exercise is efficient, relevant and will provide accurate information that can be acted upon. The alternative is to use secondary data, wh.ch, as the term implies, is second-hand. Somebody else has collected it for another purpose. Typical examples are government statistics and marketing intelligence reports collated by marketing agencies. Me government or the marketing agency will have collected or collated its own primary data, which it will have processed and turned into information that it needs op that it perceives will be of value to others. However, there are problems with secondary data: Because the data has not been collected specifically to meet the business's needs, it ma

not necessarily answer all its questions. The data may have been collected several months previously. In some cases, the data

may have been collected years ago, and it may have taken a long time to process the data before presenting it in its current format. It may not be clear what research methods were used. The sample from which the data was collected may not have been representative The researchers may be making assumptions based on very little original data

Provided that businesses can afford to carry out primary research and are confident that the primary research will prov.de the data that is needed they tend to opt for this in preference to secondary research. Secondary data, however can be useful for providing clues or suggesting trends and fashions that a business can use as a base for its own research.

Quality of information

Quality criteria Explanation

Valid The validity of data underpins everything in the research process. A questionnaire or any other measuring tool is valid if it actually measures what it claims to be measuring. A business needs data that are directly useful and relevant, particularly in terms of the research questions that the business asks. What this means is that the research has to collect enough data from appropriate sources to make sure that the results are actually a true reflection of the situation. Complete Given that it is impossible for any business or government agency to collect every single piece of possibly relevant information from every single possible source the term complete'is'not a particularly good one to use. The information collected must, at the very least answer the basic questions posed by the business. If it can do this then at a very basic level the research is complete. Businesses will always wish to extend their understanding of a situation beyond what is absolutely necessary at the time. They may wish to ask more questions and delve deeper into situations. However, as far as answering key questions in a research project is concerned, the data needs to be complete only in so far as it does what it set out to do and nothing beyond that. Obviously, the more information that is collected, the longer it will take to process and probably the more complicated and confusing the results will be. Accurate Accuracy is a prime consideration when collecting data. There can be many sources of errors, which will lead to the feeling that the data is not as accurate as it could have been. At a very basic level, figures need to add up and all data that has been collected should be included in the sets of data processed and commented upon. It should be made clear where estimates or assumptions have been made. There should be spot checks of the data to make sure that there have been no data processing errors. A research project is rarely likely to produce absolutely perfect information; therefore the business needs to balance perfectly accurate information against the need to process the data as quickly as possible and provide the necessary information for the business to act upon.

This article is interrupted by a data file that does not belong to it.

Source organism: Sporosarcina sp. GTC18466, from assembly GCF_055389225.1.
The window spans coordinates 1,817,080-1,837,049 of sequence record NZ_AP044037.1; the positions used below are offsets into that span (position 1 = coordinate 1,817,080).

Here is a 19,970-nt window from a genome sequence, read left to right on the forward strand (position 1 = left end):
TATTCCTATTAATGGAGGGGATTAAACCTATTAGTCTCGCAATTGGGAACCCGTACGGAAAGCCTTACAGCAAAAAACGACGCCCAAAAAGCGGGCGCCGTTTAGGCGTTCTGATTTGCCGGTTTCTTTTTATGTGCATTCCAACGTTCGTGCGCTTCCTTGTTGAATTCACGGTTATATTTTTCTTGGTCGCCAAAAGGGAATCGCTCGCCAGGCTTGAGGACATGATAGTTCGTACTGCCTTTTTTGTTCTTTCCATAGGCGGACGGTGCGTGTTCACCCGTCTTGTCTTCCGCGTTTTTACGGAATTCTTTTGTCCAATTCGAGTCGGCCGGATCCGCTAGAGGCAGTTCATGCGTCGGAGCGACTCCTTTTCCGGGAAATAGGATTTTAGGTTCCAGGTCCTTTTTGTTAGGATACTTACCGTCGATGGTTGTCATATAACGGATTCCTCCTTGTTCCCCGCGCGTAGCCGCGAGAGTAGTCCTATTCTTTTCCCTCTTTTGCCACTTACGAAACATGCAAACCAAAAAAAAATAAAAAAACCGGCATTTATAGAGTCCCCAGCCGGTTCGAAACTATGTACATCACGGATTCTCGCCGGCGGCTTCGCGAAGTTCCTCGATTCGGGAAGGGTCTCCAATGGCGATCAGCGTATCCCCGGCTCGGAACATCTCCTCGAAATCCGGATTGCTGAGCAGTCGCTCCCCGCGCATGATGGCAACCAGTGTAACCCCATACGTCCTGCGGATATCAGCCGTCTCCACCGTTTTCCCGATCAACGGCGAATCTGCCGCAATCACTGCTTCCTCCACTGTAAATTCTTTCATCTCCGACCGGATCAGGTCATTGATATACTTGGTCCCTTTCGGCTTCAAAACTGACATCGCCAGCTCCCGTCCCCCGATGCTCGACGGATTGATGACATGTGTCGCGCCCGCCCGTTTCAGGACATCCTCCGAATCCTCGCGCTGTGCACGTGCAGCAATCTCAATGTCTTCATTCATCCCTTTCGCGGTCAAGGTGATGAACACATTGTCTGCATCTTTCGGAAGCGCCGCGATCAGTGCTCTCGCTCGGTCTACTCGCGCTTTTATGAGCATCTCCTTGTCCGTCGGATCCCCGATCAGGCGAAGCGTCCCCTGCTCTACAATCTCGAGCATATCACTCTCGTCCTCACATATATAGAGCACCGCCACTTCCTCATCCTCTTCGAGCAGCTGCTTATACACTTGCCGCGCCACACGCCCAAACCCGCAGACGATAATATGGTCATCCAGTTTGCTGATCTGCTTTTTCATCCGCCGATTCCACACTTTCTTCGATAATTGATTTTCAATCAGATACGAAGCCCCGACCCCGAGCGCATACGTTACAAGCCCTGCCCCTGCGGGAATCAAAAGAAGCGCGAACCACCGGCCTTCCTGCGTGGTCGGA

352 Sources of information

Before a business embarks on any research-gathering exerc.se it will have to decide what kind of information ,t needs Many businesses begin by looking at information that has already been published. This secondary research material includes market reports, official statistics and trade publications. Some of the information is free, but information from some sources has to be paid for. Next the business will have to decide whether the information .s already to hand or if it will have to hunt for the data that ft needs. The first place to begin looking is inside the business itself. A business routinely collects an enormous amount of data but may not use it for any other purpose than its primary one: for example, sales figures may be routinely passed to the accounts department for analysis but may not be seen elsewhere in the organization. Whether the business is going to use internal sources of information or external ones, there are five key considerations for any type of data. Data checklist Trustworthiness - is the data credible, reliable and can it be confirmed? 4 Validity - can comparing it to the data from another source check the validity 4 of the data? Dependability - Will the users be prepared to depend upon the data, assuming 4 that they trust its source? Transferability - can the data that has been collected for one purpose be used for another with the minimum of effort? Confirmability - is there access to the raw data and is it clear how the data was 4 analysed? If spot checks can be made on this then more users will trust the data. Internal The term 'internal data' refers to all types of information that has been collected by the various parts of an organisation. Usually, the data is routinely collected by a particular department or division for its own specific purpose. For various reasons, the data may not be circulated around the whole organisation; some users within the organisation will, however, have access to the data when making decisions and solving problems. Access to these sources of information is often limited to key decision makers, as some of the information may be sensitive (e.g. personnel records) or of great commercial value to competitors .g. data concerning new products and services in development). The key sources of internal information are outlined in Table 26.2 .